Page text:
Why Were Hospital Labs Excluded From The Initial PAMA Survey?
A former CMS official involved in drafting the initial Medicare rules that determined which labs must report their private-payer pricing data to CMS for calculating Medicare CLFS rates says that PAMA was specifically designed to exclude hospital labs. This flies in the face of the lab industry’s contention that the PAMA law intended pricing information from all labs, including hospital labs, to be included in the rate calculations.
Speaking at the Annual Meeting for the American Clinical Laboratory Assn. (ACLA), March 4, Marc Hartstein, a Principal with Health Policy Alternatives and former Director of CMS’s Hospital and Ambulatory Policy Group, said, “I provided technical assistance to the Senate Finance Committee, which wrote the statute, and I can tell you the intent was to exclude hospital laboratories. The provision was intended to get savings, and if hospital laboratories were included, that would have raised the payment amounts.”
Hartstein spent 26 years at CMS (1990-2016) and helped develop such major Medicare policies as the misvalued code initiative for the physician fee schedule, the hospital Diagnosis-Related Group system, the hospital two-midnight rule, as well as the regulations for implementing Medicare’s
new CLFS under PAMA.
At this point, the opinions of those involved in drafting the PAMA statute don’t really matter, said Hartstein, who noted that it’s now up to the court to issue a statutory interpretation of the law. “Courts rightly decide issues based on the words of the law, not the opinions of those involved in drafting or enacting the law,” he said. ACLA’s lawsuit challenging the implementation of PAMA (originally filed in December 2017) is now awaiting a ruling from Judge Amy Berman Jackson from the U.S. District Court for the District of Columbia. Judge Jackson initially dismissed the case, but ACLA won an appeal, and the case was sent back to her to make a ruling. All briefs and replies were submitted to Judge Jackson at the end of January, and a decision is expected by year’s end.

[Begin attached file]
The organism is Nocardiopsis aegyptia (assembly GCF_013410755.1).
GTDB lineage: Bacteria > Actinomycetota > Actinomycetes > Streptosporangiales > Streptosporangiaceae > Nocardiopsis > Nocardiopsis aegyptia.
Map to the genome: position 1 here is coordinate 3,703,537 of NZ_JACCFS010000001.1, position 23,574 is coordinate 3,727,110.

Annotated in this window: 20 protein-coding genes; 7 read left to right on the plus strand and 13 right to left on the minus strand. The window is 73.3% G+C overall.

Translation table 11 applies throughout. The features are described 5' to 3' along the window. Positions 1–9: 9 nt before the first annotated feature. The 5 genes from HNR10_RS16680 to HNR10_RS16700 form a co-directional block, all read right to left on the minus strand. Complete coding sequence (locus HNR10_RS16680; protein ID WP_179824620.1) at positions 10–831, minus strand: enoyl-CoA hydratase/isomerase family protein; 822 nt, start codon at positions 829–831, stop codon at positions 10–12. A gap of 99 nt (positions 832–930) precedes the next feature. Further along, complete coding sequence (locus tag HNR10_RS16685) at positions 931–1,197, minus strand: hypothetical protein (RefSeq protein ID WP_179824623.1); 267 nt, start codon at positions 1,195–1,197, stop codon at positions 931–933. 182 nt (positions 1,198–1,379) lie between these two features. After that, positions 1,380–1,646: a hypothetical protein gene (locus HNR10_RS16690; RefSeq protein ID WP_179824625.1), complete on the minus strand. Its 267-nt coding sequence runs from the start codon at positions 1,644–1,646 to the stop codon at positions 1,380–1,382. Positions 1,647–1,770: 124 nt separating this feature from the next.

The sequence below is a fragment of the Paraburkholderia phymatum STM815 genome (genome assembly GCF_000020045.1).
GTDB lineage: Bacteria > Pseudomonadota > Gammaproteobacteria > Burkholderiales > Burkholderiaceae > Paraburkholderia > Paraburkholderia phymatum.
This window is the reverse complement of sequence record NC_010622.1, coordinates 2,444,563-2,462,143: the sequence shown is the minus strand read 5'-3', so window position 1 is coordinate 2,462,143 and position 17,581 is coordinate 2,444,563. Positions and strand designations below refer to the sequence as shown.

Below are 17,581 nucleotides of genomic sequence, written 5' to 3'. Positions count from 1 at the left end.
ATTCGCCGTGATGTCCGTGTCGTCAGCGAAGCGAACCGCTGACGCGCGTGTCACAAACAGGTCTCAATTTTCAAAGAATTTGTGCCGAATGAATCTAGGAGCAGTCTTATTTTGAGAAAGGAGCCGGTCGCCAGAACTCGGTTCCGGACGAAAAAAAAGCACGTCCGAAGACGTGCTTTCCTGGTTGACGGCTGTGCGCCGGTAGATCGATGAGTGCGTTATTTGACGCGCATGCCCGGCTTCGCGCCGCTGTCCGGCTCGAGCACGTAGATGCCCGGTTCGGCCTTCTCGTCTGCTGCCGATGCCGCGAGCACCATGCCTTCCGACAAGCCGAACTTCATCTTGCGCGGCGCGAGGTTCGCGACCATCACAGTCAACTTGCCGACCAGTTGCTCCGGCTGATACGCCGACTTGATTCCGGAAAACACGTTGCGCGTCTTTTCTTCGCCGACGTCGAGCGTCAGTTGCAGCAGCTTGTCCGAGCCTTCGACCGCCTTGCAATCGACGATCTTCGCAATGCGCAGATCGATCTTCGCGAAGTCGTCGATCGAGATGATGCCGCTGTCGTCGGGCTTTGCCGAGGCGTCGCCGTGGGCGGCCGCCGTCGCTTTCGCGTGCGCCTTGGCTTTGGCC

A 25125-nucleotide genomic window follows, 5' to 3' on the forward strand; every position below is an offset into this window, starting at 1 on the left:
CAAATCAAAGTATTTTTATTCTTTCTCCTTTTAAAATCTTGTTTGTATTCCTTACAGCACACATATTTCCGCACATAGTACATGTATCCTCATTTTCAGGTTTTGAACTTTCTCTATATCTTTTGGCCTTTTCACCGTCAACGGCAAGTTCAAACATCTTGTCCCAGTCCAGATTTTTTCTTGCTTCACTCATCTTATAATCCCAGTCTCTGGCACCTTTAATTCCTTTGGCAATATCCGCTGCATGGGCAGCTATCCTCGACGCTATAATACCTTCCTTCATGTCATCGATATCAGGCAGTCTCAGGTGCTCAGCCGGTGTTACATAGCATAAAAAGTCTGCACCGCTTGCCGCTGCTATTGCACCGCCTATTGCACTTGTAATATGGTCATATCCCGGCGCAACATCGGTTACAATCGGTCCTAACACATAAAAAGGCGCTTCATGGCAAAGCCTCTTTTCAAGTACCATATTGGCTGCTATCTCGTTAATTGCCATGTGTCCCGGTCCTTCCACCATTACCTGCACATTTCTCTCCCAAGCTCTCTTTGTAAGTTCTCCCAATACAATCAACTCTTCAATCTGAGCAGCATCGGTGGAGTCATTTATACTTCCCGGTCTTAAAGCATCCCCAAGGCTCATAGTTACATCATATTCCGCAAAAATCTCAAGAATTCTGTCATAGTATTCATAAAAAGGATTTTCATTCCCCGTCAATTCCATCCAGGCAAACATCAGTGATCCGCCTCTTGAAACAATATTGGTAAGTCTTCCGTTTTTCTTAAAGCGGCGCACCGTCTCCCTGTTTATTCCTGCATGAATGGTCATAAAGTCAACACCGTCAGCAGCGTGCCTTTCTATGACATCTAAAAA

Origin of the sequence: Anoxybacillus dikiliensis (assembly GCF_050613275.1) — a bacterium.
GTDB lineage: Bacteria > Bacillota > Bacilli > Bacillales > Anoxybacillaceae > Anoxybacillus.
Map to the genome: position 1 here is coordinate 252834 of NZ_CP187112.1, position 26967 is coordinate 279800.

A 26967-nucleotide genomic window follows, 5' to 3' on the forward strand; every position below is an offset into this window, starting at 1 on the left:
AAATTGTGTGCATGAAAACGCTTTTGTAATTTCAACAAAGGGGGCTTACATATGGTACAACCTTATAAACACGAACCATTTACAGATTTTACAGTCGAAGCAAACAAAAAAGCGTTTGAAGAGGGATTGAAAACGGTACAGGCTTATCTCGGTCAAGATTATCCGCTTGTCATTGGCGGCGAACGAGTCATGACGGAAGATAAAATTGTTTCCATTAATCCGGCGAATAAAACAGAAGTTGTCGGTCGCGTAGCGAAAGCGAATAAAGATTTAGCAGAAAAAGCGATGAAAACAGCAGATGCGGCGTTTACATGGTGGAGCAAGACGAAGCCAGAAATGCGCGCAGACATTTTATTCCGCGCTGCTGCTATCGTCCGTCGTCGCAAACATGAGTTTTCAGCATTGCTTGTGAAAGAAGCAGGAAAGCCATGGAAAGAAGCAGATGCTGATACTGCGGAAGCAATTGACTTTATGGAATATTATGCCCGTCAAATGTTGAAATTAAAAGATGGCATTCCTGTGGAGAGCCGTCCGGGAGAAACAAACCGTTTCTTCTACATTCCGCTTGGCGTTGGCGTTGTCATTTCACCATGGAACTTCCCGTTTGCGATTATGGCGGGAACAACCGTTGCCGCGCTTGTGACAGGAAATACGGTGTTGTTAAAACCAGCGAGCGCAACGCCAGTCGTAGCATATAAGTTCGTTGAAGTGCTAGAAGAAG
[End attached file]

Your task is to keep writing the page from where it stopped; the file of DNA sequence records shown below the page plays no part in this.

“The question is whether the secretary’s definition of ‘laboratory’ is a reasonable definition,” said Hartstein. “If a laboratory is only a laboratory and not its larger organization, the laboratory is going to get 100% of its [Medicare] revenues from the clinical laboratory fee schedule or physician fee schedule. I don’t understand what the majority revenues criterion would be in that circumstance. The majority of revenue criterion must have been drafted to eliminate somebody from this determination.”
Regardless, the second PAMA reporting cycle now requires hospital labs to report their privatepayer data for non-patients to CMS in the first quarter of 2021. The hospital data, along with data from independent labs and POLs, will be used to calculate Medicare CLFS rates for 2022-2024.
Finally, the Medical Payment Advisory Commission (MedPAC) is currently reviewing how CMS has implemented the private-payer-based CLFS under PAMA, giving the lab industry an opportunity to make its case for a different system, said Hartstein. The lab industry wants CMS to analyze the payment data it collects from labs using statistical sampling to ensure that all sectors
of the lab market are accurately represented.